Seward: Alaska’s 4th of July HQ

We deliberately planned our Alaska itinerary so we could be in Seward for the fourth of July. Seward is kind of the center of the July 4th universe in Alaska, where the town of about 3,000 residents balloons to about 30,000 for the weekend. The beautiful setting, great weather, and expansive camping opportunities are just the start of the attraction. We’ll break it down.

Seward sits at the foot of Mount Marathon, a 3,000 foot vertical climb on less than a mile and a half trail. The infamous Mount Marathon race is run every fourth of July and draws crazy trail runners from all over.

How crazy? The leading racers run the top of the mountain in about 35 minutes and descend in about 10 minutes. We watched the men’s and women’s race from downtown with binoculars and cheered the runners on as they crossed the finish line. Here’s this year’s winner, Max King, nearing the finish with a final time of 43:37.

In between the men’s and women’s races the town hosts a parade right down the race course and everyone turns out! 

We weren’t crazy enough to hike the runner’s trail but we did take on the Mt Marathon hiker’s trail, which is a little longer and more scenic. Still very steep, the hike afforded us great views of the town and harbor and gave us a sense of what it might be like to take on the race challenge. 

Fourth of July wouldn’t be complete without fireworks, and Seward puts on a show. We took our chairs to the harbor and watched the fun boat parade at 11:00 p.m.

The fireworks show followed at 12:01 a.m. on the morning of July 4th. We think the hour had something to do with the fact that it doesn’t get dark until after 11:00 p.m. Here a few shots with the bursts over Mt. Marathon.

When we last posted a blog the guys were out fishing. Well, it was a successful trip as the waters near Seward are very fertile. They came home with bags of fillets that totaled four pounds of rockfish, 12 pounds of halibut, and 29 pounds of cod!

We tried to package it up and freeze it but eventually took it to the professionals when we realized what a job we had before us!

After leaving Seward we spent a few nights in the small Russian village of Ninilchik. The cute Russian Orthodox church that overlooks Cook Inlet kept us mesmerized. It’s a popular stop on the way to Homer.

Then Steve caught another 14 pounds of Halibut on a day trip out of Ninilchik. What are we going to do with all this fish?

Steve continues to shoot the flowers that abound in Alaska this time of year. Here are a few from our time in and around Seward.

Our next stop is Homer, and oh boy is that gonna be fun!

Fayetteville is My Favorite ‘Ville’

Fayetteville is very cool! Our primary draw to this area was to attend the US Trail Running Conference and participate in the Spartan Trail US championship races. But there’s so much more. 

We camped at a new campground, Hog Valley RV & Treehouse Resort, just 10 minutes from downtown Fayetteville, which gave us easy access to the University of Arkansas, a great downtown area, and Kessler Mountain Regional Park, which is well known for its hiking and biking trails. Kessler Mountain Park is where we started.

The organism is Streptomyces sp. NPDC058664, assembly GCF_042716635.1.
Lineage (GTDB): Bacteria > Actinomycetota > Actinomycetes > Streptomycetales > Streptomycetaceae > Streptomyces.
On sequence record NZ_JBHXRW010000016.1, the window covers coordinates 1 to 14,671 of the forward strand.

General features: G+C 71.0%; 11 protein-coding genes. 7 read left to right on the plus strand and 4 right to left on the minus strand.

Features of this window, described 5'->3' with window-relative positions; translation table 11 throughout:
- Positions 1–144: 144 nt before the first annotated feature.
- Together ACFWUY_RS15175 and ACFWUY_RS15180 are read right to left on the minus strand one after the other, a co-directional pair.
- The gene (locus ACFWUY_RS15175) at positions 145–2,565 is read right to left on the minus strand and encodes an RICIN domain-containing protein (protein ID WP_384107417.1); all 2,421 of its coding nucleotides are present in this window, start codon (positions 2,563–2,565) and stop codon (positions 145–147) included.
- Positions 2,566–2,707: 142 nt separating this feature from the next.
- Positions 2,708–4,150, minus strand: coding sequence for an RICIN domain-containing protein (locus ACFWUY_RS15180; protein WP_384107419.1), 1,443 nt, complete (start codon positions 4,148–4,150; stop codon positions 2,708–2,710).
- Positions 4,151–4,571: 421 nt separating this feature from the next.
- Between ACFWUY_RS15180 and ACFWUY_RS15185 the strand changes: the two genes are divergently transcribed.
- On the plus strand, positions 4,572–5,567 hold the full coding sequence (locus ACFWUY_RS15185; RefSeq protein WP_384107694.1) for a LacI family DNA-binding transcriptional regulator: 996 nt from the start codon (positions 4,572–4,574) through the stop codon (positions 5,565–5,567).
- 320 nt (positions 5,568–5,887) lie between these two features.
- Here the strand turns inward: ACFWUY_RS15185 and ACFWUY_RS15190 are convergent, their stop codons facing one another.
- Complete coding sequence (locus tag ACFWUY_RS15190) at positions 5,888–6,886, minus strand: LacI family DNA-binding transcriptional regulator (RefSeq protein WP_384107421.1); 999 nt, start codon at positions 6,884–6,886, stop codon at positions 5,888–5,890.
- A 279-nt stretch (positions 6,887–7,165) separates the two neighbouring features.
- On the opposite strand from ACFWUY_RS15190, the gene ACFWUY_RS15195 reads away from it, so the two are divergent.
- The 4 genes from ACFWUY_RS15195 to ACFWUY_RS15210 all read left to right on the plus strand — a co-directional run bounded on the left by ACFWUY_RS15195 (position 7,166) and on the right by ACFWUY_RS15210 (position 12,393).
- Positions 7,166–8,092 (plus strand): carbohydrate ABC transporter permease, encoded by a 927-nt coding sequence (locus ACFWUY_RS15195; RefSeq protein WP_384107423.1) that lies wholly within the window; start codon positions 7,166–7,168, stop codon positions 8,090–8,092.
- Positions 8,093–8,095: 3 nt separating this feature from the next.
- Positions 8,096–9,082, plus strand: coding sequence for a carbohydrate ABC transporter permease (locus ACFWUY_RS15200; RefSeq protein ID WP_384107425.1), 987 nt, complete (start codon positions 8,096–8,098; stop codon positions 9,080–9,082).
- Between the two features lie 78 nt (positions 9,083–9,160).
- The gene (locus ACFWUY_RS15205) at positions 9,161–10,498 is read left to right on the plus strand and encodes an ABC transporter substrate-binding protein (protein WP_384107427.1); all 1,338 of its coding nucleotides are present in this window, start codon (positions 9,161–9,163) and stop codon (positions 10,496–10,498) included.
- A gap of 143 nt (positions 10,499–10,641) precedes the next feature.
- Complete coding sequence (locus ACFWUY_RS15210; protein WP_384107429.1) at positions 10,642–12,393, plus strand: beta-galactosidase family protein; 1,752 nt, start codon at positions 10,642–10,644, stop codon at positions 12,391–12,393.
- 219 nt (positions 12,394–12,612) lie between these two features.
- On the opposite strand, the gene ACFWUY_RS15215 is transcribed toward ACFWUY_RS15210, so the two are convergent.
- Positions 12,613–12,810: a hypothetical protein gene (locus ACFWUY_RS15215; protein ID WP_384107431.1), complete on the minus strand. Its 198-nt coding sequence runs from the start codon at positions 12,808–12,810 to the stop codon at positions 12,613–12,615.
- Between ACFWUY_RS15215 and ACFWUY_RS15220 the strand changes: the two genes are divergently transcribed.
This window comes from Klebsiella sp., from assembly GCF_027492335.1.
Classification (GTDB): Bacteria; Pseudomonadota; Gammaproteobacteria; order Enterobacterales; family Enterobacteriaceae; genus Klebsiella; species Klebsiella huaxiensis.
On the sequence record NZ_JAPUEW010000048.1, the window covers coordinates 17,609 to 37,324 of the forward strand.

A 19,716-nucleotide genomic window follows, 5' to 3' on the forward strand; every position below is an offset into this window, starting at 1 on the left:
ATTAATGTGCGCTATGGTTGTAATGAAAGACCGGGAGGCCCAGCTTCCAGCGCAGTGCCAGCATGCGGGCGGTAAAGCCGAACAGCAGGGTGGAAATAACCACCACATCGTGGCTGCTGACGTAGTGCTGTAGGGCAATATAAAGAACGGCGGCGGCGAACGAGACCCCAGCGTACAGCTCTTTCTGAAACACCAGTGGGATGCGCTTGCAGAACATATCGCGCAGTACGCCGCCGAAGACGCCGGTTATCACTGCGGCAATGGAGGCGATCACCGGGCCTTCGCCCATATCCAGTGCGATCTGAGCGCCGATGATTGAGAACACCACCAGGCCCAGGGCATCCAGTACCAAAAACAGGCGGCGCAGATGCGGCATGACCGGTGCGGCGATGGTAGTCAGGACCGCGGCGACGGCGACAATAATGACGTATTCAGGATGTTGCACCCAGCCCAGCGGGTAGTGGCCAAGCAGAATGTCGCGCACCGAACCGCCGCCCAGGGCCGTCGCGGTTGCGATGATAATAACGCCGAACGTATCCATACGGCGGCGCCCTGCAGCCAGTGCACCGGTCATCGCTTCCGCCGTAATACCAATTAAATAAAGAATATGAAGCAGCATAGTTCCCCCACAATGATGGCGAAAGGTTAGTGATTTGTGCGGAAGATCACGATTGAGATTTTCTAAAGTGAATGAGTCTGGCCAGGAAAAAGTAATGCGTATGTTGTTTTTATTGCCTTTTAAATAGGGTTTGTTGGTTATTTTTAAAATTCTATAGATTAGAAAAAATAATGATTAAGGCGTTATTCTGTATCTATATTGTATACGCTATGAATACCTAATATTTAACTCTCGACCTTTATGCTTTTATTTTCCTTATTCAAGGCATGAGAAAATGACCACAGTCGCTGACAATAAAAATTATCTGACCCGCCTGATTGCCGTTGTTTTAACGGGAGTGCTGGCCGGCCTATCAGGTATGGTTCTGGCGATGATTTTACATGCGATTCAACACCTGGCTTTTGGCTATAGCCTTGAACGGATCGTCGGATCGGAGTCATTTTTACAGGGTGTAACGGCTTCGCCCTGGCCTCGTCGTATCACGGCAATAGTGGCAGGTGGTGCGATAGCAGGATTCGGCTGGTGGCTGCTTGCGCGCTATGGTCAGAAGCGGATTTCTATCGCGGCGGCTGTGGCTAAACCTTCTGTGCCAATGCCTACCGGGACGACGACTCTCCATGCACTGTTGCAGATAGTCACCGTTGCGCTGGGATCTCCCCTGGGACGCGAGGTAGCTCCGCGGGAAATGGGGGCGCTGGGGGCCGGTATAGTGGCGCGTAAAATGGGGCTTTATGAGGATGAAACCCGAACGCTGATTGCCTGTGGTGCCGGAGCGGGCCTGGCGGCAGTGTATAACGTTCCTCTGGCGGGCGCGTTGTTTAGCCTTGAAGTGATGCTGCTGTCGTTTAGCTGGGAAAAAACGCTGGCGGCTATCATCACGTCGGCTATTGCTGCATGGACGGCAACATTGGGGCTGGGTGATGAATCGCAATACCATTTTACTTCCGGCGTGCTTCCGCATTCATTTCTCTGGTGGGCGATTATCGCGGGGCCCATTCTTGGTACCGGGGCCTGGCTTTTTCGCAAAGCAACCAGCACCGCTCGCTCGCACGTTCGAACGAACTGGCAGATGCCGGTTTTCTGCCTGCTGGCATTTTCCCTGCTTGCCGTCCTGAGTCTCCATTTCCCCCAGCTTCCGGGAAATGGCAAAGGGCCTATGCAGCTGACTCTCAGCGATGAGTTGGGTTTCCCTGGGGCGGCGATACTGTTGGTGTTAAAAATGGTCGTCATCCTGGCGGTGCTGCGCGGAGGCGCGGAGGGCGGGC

We hadn’t been here an hour before we set out on the trails to explore where our races would be held the following weekend. The fall colors made for a spectacular hike. And check out those bike trails! We are certainly not in Prescott anymore!

We had a few good days during the week in which to explore Fayetteville, and we took in some live music at George’s Majestic Lounge, which seems to be the place in town. In the process we discovered a great new band, The Arcadian Wild. Check them out!

Then the rain began. It rained and blew and turned cold for three days. We enjoyed one day in the trailer just listening to the rain, reading, and hanging out.

Rain and more rain…Brr…

By the second day we were ready to explore. Despite the weather we headed up to Bentonville where we visited last year. Crystal Bridges Museum of American Art is one of the most incredible art museums we’ve ever seen, and a rainy day was the perfect invitation to explore it again.

Luckily, the bad weather cleared for the weekend and our race activities. On Saturday we attended a conference for trail runners, which provided us with some new perspectives about the sport.

The big event was Sunday morning which greeted us with clear skies and cool but tolerable weather. I ran the 10K and while I wasn’t fast, I wasn’t last. It feels good to be able to take on challenges like this again after two foot surgeries last year. 

Steve took on the challenge of the 50K, which is about 31 miles of running on trails. He’s done one race like this before, the Whiskey Basin Trail Run in Prescott which is 54 miles.

Still, the Arkansas hills, with many rocks, roots, and wet leaves proved to be a challenging event. He finished the course in about 7 1/2 hours and only suffered a skinned knee and some sore muscles. Now Arkansas is counted as another state where he’s finished a marathon or more. Only 27 more states to go! Next up is a marathon in Florida in a few weeks!